“That guy could sell ice in the arctic”… “he can talk a blue streak”… “whata’ a salesman that guy would be” !
I heard those words often when recruiting to fill an open position on my sales team, but I wasn’t looking for the proverbial “blind squirrel who occasionally finds a nut” (makes a sale). I wanted someone who was a good listener, someone who possessed a quiet self confidence and was articulate… I wanted “distance runner”.
Why? Because experience had taught me there are basically two rules in selling that if followed dramatically improve results:
There are three stages in selling
There are four levels in selling
In this article I’d like to focus on the three stages in selling:
Sell your company
Sell your product or service
When calling on a potential customer, like it or not, first impressions matter. It’s in those first few minutes that he/she will decide if you’re someone they’d like to talk with. So, do some preliminary research; check out their website; become familiar with their business before you visit them, look your best and try to establish a non-business common interest quickly.
The next step is selling your company. By asking probing questions and listening carefully - that includes taking notes - you’ll learn who they’re buying from, what they think of that company and how they feel about the product or service. And since everyone likes a good listener you’ll be building on what you accomplished in “step one”. By the way, never make disparaging remarks about a competitor; it’s often perceived as a “cheap shot” and in a sense you’re telling that customer that he/she made a mistake when they chose that vendor. Just make sure they understand what your business can and will do (your strengths) to facilitate comparisons with your competitor’s shortcomings.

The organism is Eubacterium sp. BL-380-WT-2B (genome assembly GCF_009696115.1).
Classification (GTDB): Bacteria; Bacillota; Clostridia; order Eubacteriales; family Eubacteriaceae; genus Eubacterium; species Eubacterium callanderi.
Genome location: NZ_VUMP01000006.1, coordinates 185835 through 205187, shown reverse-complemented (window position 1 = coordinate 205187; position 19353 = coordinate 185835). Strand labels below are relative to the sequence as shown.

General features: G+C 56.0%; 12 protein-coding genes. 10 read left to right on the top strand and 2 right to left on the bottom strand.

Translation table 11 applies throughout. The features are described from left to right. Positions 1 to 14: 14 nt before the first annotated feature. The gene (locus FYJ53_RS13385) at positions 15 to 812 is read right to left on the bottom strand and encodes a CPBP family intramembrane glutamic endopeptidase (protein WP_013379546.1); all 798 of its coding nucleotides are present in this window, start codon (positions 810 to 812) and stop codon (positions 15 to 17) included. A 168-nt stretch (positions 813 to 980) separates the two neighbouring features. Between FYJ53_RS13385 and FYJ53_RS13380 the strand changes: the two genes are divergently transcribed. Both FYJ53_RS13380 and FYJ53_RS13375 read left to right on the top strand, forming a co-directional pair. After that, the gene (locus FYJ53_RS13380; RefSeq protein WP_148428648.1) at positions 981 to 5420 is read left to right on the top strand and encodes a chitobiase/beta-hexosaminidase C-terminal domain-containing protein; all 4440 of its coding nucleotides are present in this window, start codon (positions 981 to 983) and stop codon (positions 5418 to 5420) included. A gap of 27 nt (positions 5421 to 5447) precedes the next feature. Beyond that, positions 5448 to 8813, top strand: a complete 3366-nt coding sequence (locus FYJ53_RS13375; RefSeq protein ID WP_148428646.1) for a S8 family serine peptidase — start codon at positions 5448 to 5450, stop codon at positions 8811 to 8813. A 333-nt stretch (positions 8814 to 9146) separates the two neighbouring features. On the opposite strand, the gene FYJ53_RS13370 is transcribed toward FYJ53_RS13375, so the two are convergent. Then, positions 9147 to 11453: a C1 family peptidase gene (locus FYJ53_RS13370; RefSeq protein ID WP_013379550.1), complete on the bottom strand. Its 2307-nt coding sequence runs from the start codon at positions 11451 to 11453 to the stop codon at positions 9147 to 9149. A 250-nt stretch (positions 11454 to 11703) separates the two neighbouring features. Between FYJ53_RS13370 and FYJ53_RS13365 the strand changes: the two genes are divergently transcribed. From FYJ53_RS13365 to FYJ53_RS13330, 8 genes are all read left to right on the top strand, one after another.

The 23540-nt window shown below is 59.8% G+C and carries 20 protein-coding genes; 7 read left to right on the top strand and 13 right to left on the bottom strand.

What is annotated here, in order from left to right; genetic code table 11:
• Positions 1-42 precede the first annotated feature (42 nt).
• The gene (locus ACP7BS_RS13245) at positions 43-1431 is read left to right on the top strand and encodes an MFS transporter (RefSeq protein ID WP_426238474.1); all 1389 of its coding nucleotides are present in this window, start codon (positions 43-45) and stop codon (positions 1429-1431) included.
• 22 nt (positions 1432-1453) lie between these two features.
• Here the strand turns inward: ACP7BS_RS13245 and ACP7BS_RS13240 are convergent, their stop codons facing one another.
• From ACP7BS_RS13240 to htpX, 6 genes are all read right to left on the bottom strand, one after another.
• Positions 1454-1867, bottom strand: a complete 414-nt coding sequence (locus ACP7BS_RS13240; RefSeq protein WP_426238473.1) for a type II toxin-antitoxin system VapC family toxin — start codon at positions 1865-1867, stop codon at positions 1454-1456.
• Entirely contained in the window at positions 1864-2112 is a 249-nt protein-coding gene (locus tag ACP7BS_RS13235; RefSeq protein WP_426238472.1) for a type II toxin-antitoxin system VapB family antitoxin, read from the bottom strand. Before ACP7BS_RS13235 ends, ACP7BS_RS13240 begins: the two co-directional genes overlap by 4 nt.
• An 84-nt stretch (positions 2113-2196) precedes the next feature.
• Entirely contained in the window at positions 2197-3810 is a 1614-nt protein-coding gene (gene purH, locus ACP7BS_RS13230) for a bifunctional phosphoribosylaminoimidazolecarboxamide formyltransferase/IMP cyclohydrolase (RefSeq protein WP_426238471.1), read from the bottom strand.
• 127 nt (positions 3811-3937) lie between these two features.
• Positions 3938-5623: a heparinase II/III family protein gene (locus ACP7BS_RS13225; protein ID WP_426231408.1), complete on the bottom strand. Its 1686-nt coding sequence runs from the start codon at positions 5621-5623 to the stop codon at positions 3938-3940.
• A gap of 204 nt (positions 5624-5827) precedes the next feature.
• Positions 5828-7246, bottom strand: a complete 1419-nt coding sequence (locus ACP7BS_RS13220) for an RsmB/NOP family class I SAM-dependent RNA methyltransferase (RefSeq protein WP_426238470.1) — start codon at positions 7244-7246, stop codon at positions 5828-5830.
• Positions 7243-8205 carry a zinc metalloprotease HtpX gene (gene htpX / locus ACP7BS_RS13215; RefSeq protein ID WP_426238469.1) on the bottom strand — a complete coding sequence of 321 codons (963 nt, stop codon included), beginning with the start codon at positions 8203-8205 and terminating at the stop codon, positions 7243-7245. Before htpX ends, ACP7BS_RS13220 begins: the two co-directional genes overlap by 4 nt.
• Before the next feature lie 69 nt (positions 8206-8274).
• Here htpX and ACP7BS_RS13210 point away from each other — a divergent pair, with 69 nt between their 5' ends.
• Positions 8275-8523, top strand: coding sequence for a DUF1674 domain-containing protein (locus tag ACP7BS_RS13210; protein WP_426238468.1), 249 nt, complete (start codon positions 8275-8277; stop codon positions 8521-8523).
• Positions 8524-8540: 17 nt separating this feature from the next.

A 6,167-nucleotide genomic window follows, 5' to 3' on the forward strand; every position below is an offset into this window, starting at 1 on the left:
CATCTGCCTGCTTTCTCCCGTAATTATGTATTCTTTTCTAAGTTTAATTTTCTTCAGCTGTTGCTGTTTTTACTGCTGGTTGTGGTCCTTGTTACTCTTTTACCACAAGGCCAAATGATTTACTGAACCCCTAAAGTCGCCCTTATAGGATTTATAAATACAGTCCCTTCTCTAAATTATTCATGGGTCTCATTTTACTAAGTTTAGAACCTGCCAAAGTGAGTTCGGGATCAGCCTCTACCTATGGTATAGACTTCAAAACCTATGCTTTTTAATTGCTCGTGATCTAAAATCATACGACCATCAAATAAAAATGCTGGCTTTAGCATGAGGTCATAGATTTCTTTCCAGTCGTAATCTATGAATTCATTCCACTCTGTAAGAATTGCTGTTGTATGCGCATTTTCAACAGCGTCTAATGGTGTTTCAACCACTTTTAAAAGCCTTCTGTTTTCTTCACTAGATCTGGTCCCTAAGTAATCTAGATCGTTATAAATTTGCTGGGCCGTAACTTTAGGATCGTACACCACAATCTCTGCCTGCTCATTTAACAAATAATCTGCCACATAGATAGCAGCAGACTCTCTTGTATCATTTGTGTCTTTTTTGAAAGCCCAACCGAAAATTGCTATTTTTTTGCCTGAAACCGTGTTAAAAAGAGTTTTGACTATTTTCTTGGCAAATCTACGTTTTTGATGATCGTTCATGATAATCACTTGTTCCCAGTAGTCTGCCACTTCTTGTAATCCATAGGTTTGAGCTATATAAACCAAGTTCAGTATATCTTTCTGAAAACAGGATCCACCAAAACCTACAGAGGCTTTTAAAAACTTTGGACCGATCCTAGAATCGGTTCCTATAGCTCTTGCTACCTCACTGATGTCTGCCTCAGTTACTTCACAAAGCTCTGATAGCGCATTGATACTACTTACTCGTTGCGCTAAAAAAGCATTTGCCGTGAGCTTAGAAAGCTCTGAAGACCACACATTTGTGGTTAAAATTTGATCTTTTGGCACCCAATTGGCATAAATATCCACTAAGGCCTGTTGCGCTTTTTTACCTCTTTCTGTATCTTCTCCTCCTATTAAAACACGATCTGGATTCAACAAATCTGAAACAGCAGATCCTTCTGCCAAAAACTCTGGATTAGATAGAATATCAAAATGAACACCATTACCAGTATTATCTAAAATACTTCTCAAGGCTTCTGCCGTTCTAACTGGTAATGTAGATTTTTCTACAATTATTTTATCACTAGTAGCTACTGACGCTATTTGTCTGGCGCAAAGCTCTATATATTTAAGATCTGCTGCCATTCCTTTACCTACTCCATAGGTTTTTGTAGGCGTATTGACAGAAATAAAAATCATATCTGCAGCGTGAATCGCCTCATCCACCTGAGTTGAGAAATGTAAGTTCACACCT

The last step is selling your product or program. You want to familiarize the potential customer with all that you have to offer, of course, but you don’t want to oversell or overstay your welcome. Once you have a commitment there will always be an opportunity to circle back and cover what you weren’t able to initially… and it’s important to do so.
Remember this, people generally won’t buy from a sales person they don’t like or who isn’t viewed as being credible, from a company they’re not sure of; not confident that it can deliver on the commitments made by it’s representative, and a product or service that doesn’t meet their need and most if not all of their wants. Refine both your approach and your presentation with these points in mind and you should do well.
A wise man once told me that successful selling is not a “sprint”; it’s a “marathon”.